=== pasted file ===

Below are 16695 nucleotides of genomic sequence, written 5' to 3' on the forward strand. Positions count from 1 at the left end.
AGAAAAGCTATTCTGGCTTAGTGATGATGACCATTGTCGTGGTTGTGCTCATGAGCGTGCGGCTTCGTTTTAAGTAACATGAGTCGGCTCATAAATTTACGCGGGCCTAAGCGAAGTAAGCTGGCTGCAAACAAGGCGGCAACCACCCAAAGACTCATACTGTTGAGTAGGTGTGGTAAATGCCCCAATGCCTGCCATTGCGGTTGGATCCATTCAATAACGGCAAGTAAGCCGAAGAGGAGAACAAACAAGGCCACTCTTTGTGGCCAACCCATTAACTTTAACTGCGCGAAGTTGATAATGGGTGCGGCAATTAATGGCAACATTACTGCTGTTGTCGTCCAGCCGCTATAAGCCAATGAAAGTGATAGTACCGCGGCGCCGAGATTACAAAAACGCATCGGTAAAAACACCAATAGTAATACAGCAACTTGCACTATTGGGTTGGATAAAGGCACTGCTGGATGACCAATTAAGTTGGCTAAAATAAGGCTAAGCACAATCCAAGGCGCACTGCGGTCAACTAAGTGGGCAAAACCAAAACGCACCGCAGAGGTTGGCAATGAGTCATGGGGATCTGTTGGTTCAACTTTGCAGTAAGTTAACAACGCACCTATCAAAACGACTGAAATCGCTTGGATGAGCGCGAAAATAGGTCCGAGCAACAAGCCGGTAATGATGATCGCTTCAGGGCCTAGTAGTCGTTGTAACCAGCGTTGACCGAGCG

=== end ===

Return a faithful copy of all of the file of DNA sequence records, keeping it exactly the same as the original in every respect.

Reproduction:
Below are 16695 nucleotides of genomic sequence, written 5' to 3' on the forward strand. Positions count from 1 at the left end.
AGAAAAGCTATTCTGGCTTAGTGATGATGACCATTGTCGTGGTTGTGCTCATGAGCGTGCGGCTTCGTTTTAAGTAACATGAGTCGGCTCATAAATTTACGCGGGCCTAAGCGAAGTAAGCTGGCTGCAAACAAGGCGGCAACCACCCAAAGACTCATACTGTTGAGTAGGTGTGGTAAATGCCCCAATGCCTGCCATTGCGGTTGGATCCATTCAATAACGGCAAGTAAGCCGAAGAGGAGAACAAACAAGGCCACTCTTTGTGGCCAACCCATTAACTTTAACTGCGCGAAGTTGATAATGGGTGCGGCAATTAATGGCAACATTACTGCTGTTGTCGTCCAGCCGCTATAAGCCAATGAAAGTGATAGTACCGCGGCGCCGAGATTACAAAAACGCATCGGTAAAAACACCAATAGTAATACAGCAACTTGCACTATTGGGTTGGATAAAGGCACTGCTGGATGACCAATTAAGTTGGCTAAAATAAGGCTAAGCACAATCCAAGGCGCACTGCGGTCAACTAAGTGGGCAAAACCAAAACGCACCGCAGAGGTTGGCAATGAGTCATGGGGATCTGTTGGTTCAACTTTGCAGTAAGTTAACAACGCACCTATCAAAACGACTGAAATCGCTTGGATGAGCGCGAAAATAGGTCCGAGCAACAAGCCGGTAATGATGATCGCTTCAGGGCCTAGTAGTCGTTGTAACCAGCGTTGACCGAGCG